Category Archives: Books

Looking For a Great Way To Learn Python Without Being Bored To Death?

credit: Amazon

Python Programming for the Absolute Beginner, 3rd Edition, is one of the most novel programming books I have seen. You learn by creating simple games/programs.  The book is presented as a “learn by the seat of your pants” approach that is actually fun, unlike most coding manuals.   Typical programming  books (yes, even O’Reily), bore me to death after a while.  Keep in mind, that is no fault of O’Reily, but of my own short attention span.

I highly suggest you give this Python book a try.  As soon as I opened the book, I was very impressed with the presentation.  I didn’t feel as if they expected me to know everything, and the objectives were quite well laid out.  I felt as if the author understood I wasn’t an expert of have used other coding languages.

From the wording, to the excellent layout, to the actual realistic number of pages, I very much  am enjoying this textbook.  Trust me, start with this book, before you graduate to the 1500 (yes you read that right) page O’Reily book.  The book was just updated Enjoy!

Check it out now on Amazon.

Linux Education: Want To Learn Some Linux for FREE?

Want to learn some Linux, and don’t have cash for a paid online course?  Look no further this October!  Full, instructor-led courses will be given by Commsupport out of the UK, free of charge.  These sessions will be based on the book, Linux Essentials, and structured as follows:

5 minutes—Review of previous lecture’s material
40 minutes—Lecture
15 minutes—Review and questions

There will be approx 20/25 sessions each a duration of between 60 and 120 mins (Sometimes a little less some times a little more depending on the detail, number of examples and questions asked).  If you are interested, be sure to sign up at their main page, and be sure to read the FAQ presented on that page.  The Sessions are held Monday, Tuesday and Wednesday from 7:00pm until 9pm GMT ) for weeks (Approx) (Or 3:00pm until 5:00pm EDT).  You can chat and ask questions during the session, and the course video capture(s) are available for purchase afterwards.

Can’t get any better than this!


Book Spotlight: Linux Pocket Guide

Essential Commands

Always in search of a good Linux book, I picked up the latest edition of this handy …errr…handbook, by the righteous and ever awesome, O’ Reilly Media.  It is a great resource to keep on hand, especially when your “higher power” has stricken you of your memory and you can’t remember how the hell to use rysnc…or what the hell the dd command is.  It is the “Google” of Linux commands, and often I find the answer in this book before I do online.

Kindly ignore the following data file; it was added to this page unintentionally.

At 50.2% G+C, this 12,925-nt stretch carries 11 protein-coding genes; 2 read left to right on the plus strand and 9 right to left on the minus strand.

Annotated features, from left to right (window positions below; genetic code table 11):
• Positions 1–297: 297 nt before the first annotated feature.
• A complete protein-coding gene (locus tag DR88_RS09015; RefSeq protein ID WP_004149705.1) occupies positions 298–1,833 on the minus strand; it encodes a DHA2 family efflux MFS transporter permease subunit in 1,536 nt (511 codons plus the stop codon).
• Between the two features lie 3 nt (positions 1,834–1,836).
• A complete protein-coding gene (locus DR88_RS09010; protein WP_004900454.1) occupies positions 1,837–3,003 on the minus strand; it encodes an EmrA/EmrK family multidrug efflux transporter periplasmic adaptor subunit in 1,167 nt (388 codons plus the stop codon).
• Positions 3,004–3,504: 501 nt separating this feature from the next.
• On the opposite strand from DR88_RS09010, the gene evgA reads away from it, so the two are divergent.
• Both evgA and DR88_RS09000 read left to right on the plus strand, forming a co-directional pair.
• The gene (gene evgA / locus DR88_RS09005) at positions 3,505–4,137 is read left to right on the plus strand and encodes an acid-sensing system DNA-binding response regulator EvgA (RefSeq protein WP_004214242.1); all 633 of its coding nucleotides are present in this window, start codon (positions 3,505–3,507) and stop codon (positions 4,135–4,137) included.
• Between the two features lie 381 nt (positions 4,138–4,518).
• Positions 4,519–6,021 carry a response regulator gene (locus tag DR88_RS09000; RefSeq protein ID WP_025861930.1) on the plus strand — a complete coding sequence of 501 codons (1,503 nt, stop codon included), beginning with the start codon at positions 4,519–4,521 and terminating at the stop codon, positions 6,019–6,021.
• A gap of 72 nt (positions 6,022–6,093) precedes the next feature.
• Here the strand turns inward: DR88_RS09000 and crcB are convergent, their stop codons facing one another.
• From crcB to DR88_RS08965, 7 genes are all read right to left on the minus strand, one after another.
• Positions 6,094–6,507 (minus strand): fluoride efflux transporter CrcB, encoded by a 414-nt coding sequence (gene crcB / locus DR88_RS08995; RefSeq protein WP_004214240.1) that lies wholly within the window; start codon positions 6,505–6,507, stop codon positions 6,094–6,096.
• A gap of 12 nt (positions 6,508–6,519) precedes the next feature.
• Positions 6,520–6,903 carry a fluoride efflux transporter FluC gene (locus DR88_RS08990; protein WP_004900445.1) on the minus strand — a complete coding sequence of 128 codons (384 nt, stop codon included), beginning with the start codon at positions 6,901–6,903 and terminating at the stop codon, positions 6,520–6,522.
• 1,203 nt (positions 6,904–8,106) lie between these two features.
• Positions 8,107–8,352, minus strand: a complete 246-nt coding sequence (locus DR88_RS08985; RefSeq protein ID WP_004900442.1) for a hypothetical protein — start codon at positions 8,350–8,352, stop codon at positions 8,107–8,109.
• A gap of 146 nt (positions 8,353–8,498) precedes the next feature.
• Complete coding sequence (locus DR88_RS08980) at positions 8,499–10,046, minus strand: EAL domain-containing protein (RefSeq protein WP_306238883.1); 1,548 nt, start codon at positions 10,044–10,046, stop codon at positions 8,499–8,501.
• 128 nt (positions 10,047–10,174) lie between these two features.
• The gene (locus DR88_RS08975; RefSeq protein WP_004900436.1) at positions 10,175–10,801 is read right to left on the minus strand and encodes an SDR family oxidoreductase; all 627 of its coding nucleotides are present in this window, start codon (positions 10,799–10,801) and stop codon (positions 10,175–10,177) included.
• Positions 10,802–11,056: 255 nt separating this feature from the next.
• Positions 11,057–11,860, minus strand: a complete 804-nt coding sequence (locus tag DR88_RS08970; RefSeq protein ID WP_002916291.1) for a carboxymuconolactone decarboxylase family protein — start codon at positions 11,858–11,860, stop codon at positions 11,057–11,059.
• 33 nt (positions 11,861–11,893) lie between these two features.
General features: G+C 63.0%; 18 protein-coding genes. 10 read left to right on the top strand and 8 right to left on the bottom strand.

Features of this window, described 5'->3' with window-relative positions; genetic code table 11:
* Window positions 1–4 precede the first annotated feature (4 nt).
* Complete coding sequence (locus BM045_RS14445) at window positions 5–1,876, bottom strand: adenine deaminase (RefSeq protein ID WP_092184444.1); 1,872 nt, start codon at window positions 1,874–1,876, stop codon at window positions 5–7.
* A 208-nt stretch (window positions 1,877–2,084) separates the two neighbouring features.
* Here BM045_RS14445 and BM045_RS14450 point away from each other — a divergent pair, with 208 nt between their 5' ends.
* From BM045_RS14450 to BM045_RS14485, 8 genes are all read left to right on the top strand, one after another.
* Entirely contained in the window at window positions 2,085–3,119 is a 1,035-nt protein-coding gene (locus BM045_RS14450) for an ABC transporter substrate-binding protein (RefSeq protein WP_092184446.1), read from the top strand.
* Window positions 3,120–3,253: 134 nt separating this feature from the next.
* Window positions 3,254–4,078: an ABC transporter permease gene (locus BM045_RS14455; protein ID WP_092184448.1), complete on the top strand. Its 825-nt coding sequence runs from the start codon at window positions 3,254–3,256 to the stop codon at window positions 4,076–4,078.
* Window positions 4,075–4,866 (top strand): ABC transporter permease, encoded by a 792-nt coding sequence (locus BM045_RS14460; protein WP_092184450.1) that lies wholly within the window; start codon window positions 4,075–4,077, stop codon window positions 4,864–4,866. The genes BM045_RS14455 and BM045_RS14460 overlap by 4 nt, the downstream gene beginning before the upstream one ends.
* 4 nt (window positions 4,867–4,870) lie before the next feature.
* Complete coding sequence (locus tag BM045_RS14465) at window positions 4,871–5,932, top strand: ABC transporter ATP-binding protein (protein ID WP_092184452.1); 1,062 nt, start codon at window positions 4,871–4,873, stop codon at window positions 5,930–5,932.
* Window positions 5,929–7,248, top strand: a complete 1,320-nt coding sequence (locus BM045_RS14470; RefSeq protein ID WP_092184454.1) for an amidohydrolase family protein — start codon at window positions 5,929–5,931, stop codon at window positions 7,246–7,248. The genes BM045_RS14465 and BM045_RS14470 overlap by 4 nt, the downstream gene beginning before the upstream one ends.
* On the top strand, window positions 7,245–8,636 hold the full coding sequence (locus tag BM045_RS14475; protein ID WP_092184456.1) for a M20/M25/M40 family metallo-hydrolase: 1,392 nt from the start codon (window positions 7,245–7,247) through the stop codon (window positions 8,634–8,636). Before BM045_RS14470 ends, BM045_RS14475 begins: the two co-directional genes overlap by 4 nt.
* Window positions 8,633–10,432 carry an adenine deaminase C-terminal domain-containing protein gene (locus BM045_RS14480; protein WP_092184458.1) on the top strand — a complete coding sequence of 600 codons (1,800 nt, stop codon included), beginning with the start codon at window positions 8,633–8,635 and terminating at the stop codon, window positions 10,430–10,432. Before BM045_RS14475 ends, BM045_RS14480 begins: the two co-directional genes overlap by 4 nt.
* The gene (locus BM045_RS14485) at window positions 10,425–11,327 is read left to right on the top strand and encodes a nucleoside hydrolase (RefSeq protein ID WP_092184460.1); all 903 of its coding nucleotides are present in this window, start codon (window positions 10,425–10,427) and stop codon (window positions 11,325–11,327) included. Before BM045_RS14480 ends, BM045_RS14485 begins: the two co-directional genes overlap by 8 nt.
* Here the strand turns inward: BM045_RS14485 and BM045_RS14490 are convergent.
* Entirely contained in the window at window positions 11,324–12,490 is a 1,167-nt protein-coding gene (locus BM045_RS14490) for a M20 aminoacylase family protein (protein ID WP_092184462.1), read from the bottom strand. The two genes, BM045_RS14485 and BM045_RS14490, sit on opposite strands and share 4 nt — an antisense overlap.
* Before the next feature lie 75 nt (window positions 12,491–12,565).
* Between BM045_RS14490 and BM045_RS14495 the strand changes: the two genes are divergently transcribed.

The book is written into sections on what topic/area of use you are looking for, and that makes it one step above other, straightforward dictionary type handbooks.  The back pages of the books do list commands by letter.  I am a big fan of O’ Reilly’s books, and this one does not disappoint   You might surprise yourself and open it up to a random page and try a new command, just like this dork!

Take care,



Book Spotlight: Ubuntu Made Easy: A Project-Based Introduction to Linux

I was recommended this book by a fellow Redditor to give to my parents to have them start using Linux, and I have to say so far, I am quite pleased with it. A nice project based book, “Ubuntu Made Easy: A Project-Based Introduction to Linux,” is a gentle push into the Open Source world of Linux.

Link is provided below. Enjoy.
Ubuntu Made Easy: A Project-Based Introduction to Linux

Book Spotlight: Rebel Code: Linux And The Open Source Revolution

The book I want to show you guys today is Revel Code: inside Linux and the open source revolution. I just started reading it, but it is quite captivating, and full of great information on really what started the Open Source / Free software movement.

Although the book was last updated 2002, Glyn Moody FULLY acknowledges that in the forward, noting that the book is about humble beginnings, not the end. I actually am enjoying this book much more than the Linus Torvalds “biography,” “Just for Fun: The Story of an Accidental Revolutionary.”

So, you are in for a juicy Linux read, and missed this book somehow, hit the link below.

Rebel Code: Linux And The Open Source Revolution

Book Spotlight: Linux for Non-Geeks: A Hands-On, Project-Based, Take-It-Slow Guidebook

Stumbled upon this today after watching OS.ALT (great podcast btw, link below).  This is hands down the PERFECT book, even for the most unsavy computer user.  Parents or relatives breaking the computer too much?  Scared to hop on Linux?  This will get you up and running with many great applications within the first day.  I highly recommend it.  Drop below if you want a fresh start!


Nixie Pixel’s OS.ALT: